From 1885-1924, about 200,000 Japanese came to Hawai‘i to work on the sugar plantations. Many of those issei women, first generation of Japanese immigrants, came as picture brides and found themselves working long hours in the canefields.
Their work was to strip hole hole, or dry leaves, from sugar cane stalks so that it produces more juice while providing fertilizer for the growing plant. It was a job assigned mostly to women.
These women sang songs about work and the dilemmas of plantation life. The songs, called hole hole bushi, used old Japanese folk tunes, and mixed Hawaiian and Japanese words for dramatic lyrics.
The hole hole bushi were documented and recorded, serving as a tribute to these pioneering women. It is Hawaii’s own version of the blues.
On June 18, Hanapepe Public Library will host “Songs from the Canefields: Verses that Tell a Story,” a presentation by library manager Karen Ikemoto and Kaua‘i Soto Zen Temple President Gerald Hirata, focusing on the original verses those issei women sang.
The presentation will include period photos from the State of Hawai‘i Archives and Kaua‘i Museum; a video sampler from the Center for Labor, Education and Research at West O‘ahu College previewing a recently completed video to be aired on PBS-Hawai‘i in September; and musical recordings from Harry Urata, a musicologist, illustrating renditions of the songs in two distinctive styles: plantation and teahouse.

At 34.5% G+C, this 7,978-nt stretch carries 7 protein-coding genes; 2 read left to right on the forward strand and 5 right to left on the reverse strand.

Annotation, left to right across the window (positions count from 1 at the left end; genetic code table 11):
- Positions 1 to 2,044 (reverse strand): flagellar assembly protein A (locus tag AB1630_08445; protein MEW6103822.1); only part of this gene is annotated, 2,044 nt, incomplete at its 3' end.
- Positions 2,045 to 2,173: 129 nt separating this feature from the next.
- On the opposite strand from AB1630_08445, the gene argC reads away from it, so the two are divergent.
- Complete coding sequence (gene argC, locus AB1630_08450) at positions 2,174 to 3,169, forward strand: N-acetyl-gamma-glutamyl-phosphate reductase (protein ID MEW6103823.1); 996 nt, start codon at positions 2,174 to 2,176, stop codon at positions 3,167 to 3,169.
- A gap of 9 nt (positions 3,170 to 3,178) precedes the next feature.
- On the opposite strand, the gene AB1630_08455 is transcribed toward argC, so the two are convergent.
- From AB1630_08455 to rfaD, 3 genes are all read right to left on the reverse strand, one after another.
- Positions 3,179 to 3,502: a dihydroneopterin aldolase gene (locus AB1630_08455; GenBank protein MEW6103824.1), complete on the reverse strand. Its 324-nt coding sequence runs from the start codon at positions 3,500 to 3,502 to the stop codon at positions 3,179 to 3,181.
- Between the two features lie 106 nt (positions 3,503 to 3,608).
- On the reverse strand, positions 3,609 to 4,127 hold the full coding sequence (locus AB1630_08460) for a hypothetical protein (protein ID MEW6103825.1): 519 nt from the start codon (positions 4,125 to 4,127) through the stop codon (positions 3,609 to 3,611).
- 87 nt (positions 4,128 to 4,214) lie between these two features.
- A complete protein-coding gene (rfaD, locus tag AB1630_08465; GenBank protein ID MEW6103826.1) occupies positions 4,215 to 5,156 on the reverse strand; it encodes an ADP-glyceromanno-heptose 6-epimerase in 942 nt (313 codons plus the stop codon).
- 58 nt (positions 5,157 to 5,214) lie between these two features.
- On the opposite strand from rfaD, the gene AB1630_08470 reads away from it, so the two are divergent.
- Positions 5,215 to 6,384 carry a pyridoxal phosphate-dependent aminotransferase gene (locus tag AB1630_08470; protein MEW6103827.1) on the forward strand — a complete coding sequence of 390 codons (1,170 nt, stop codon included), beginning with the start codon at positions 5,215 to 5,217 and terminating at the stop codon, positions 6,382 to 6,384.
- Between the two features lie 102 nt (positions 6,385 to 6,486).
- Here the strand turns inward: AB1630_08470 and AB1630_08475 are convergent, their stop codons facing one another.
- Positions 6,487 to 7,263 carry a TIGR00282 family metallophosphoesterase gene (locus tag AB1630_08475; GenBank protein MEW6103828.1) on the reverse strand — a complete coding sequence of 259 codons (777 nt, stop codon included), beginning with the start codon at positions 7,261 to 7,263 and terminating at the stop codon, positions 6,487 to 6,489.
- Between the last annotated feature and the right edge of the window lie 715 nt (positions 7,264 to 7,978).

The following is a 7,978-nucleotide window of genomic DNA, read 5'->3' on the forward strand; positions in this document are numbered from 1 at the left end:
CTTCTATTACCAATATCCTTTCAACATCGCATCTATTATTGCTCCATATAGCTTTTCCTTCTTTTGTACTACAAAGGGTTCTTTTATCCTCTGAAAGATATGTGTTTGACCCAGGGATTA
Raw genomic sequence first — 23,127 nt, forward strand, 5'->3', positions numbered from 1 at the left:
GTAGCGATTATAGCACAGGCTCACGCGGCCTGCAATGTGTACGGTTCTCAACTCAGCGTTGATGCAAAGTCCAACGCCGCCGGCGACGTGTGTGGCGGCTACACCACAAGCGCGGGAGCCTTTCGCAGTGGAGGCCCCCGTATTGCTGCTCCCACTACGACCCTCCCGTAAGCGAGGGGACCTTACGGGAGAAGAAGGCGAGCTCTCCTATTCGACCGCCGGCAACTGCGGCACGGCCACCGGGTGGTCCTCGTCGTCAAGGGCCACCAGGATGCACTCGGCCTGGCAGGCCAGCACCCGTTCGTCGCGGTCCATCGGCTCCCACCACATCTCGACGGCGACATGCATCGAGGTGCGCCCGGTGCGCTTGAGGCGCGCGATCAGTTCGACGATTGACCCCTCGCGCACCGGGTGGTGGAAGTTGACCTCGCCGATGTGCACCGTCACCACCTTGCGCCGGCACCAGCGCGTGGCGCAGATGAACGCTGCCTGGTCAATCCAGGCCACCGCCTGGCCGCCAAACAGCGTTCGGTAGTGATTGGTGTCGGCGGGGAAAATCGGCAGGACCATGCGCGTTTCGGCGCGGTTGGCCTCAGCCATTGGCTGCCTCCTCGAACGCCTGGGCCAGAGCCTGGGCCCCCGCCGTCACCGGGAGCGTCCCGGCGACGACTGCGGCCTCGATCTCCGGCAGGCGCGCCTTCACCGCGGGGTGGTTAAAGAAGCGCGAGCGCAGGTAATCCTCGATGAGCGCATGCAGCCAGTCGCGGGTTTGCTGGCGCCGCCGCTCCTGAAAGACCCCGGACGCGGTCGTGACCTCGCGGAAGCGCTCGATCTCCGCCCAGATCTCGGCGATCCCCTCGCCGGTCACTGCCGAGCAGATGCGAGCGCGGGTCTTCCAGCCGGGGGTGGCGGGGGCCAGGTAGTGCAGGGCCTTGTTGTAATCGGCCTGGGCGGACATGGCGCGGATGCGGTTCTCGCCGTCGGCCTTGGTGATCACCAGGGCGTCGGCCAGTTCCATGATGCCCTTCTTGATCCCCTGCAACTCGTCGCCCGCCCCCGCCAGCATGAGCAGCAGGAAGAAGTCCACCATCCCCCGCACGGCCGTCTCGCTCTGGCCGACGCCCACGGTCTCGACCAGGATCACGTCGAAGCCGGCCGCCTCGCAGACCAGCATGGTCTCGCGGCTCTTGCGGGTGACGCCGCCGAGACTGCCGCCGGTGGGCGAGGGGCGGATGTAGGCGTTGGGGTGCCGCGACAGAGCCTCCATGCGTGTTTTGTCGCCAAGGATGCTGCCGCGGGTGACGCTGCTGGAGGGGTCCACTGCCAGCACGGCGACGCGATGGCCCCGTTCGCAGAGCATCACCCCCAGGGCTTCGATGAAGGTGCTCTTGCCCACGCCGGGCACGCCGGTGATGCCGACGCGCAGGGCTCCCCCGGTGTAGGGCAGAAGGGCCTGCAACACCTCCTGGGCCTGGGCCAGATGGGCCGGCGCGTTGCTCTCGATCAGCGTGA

The event will be at Hanapepe Public Library Conference Room at 6:30 p.m. on June 18.
Here’s a sample of a hole hole bushi song:
When I left Japan Nihon deru tok’ya yo –
I left all alone Hitori de deta ga
But now I have children Ima ja ko mo aru
And grandchildren too Mago mo aru
A real look at the Are ga tsureso
Man I am to marry Hito to ka mireba
The picture bride system is Shashin kekkon
Hawai‘i, Hawai‘i Hawai‘i, Hawai‘i, to yo –
I came, chasing a dream Yume mite kita ga
Now my tears flow Nagasu namida wa
In the canefield Kibi no naka
Why settle for 35 cents a day Sanjugosen de yo –
Doing holehole work Horehore suru yori
When I can sleep with a Chinaman Pake-san to moi-moi sur’ya
And make a dollar! Akahi kara